The truly creative mind in any field is no more than this:
A human creature born abnormally, inhumanly sensitive.
To him… a touch is a blow,
a sound is a noise,
a misfortune is a tragedy,
a joy is an ecstasy,
a friend is a lover,
a lover is a god,
and failure is death.
Add to this cruelly delicate organism the overpowering necessity to create, create, create – – – so that without the creating of music or poetry or books or buildings or something of meaning, his very breath is cut off from him. He must create, must pour out creation. By some strange, unknown, inward urgency he is not really alive unless he is creating.
Pearl S. Buck

This quote from Pearl S. Buck is one of my favourite descriptions of the emotional sensitivity I experience in my life and that I witness in my kids.

My children astound me with their emotional responses.

  • One son cried in his sleep for 6 months after a fish died in his classroom aquarium.
  • One son fretted for days because characters in a picture book were cruel to another character.
  • Small consequences for minor rule infractions lead to massive melt-downs and shame spirals.
  • A drawing that doesn’t show what the artist intended gets torn up, and before resuming the project, the artist rages through the house slamming doors and knocking down furniture.
  • Hugs are so intense that they knock the recipient down.
  • The vagaries of playground friendships become epic betrayals and melodramatic reunions.
  • A sunset stops us all in our paths as we gaze in silence together.
  • A pine cone becomes a beloved friend.
  • A favourite book is read and re-read and re-read; the cover falls off and we buy a new copy.
  • We weep when Dumbledore and Charlotte and Eponine die.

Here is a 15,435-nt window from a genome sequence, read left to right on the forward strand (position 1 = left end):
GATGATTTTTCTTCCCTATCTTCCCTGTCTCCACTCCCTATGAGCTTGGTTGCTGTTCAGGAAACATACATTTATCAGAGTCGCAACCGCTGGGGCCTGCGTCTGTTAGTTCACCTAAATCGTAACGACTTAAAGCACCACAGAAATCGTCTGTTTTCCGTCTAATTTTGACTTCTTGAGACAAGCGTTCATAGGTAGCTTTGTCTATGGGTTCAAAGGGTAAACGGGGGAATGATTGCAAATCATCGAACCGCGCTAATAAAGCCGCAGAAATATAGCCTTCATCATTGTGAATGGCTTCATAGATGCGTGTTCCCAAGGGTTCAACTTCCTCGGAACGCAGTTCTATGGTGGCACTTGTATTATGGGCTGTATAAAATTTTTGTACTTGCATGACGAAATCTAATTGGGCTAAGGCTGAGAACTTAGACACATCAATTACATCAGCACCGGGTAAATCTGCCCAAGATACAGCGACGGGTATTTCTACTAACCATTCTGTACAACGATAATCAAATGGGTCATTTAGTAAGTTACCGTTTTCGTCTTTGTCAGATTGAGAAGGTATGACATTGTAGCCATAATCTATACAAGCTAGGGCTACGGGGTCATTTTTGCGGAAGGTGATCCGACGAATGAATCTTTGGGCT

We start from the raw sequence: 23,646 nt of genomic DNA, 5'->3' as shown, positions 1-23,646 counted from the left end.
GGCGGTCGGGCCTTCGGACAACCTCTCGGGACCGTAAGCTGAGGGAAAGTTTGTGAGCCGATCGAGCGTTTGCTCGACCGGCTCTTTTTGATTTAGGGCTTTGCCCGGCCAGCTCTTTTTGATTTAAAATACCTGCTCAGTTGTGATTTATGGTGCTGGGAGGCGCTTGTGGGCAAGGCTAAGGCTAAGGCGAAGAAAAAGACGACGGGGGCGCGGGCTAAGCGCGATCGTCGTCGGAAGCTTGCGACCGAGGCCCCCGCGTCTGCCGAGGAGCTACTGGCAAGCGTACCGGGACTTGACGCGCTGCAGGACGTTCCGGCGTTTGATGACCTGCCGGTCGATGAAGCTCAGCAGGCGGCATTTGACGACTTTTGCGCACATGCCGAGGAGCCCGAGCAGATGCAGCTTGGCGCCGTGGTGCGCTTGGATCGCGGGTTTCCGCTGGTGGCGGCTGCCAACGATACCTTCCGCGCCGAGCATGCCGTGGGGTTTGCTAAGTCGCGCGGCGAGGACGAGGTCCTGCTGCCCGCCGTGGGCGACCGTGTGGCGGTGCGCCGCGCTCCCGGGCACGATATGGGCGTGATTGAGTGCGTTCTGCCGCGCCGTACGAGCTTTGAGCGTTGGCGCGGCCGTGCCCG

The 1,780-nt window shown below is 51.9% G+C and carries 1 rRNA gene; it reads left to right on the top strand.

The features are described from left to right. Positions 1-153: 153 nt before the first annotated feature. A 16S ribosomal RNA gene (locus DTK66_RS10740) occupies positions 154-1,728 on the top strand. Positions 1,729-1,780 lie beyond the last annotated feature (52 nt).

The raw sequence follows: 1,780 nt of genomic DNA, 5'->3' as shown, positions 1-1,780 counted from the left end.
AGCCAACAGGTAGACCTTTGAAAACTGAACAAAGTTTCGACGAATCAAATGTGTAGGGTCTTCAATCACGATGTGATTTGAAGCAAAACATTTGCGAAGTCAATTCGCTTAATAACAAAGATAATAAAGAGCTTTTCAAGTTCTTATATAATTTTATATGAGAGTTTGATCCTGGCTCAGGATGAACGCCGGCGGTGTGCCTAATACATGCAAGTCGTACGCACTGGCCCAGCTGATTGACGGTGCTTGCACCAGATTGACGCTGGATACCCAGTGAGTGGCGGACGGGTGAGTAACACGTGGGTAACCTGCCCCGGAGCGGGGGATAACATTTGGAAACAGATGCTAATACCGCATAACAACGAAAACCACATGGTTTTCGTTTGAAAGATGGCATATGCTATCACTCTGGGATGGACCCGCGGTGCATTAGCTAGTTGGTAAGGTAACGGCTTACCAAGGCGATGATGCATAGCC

• We laugh so hard we miss the next three jokes.
  • We cry over lyrics and are stopped short by poetry.
  • Music invades our bodies and forces us to dance.
  • We love hard, falling fast and deep, breaking inconsolably, and recover to do it again.
  • Our hearts break and rejoice with the pain and joys of others, friends and strangers alike.

We are emotional sensitivities walking this earth in physical bodies. Finely tuned receivers, we resonate with the frequencies of the world, amplifying sorrow and joy as they pass through us.

If we defend ourselves from the pain, we shut off our capacity for happiness. We must learn to accept that the price of being capable of feeling such joy is that we must also feel the deepest sorrows.

And what tools do we have to manage these extreme emotions?

To my children, I offer a willingness to feel to the depth of my being and the depth of theirs, to let it be acceptable to feel. I offer them my experience, compassion and empathy, a large collection of art supplies, music and drama lessons, and hugs.

Lots and lots of hugs.

Kate writes about creativity and story-telling as tools for making sense of the world at, where she has made available a companion piece: Emotional Intensity and Creativity.


21 thoughts on “Tender Hearts: The Gift of Emotional Sensitivity

  1. It is hard for me to fathom that only two people liked this, when it rings so true to life and has such passion. Great post. Someday your kids will read it and they will stop and smile and silently say to themselves … Yep, that was Mom.

    Nice job.


  2. Thank you Kate,
    Sometimes I forget there are others out there who feel things as I do. Unfortunately, as a child I did not have the safety to feel or express the intensity of my emotions. Sometimes I feel people like myself are forgotten. Being gifted and or intense with an abusive childhood brings a different dimension to say the least. Your post is comforting as it reminds me it’s ok to be myself now and that there are people who care.

  3. My children and I have shared many of the examples you gave for your children. 🙂 My DS6 who was about 4 or 5 at the time, found a tree nut on the ground in the park and named it nutty and kept it close to him. My DS12 will hug with such intensity…almost knocking you to the ground.
    Thank you for posting and making me smile. 🙂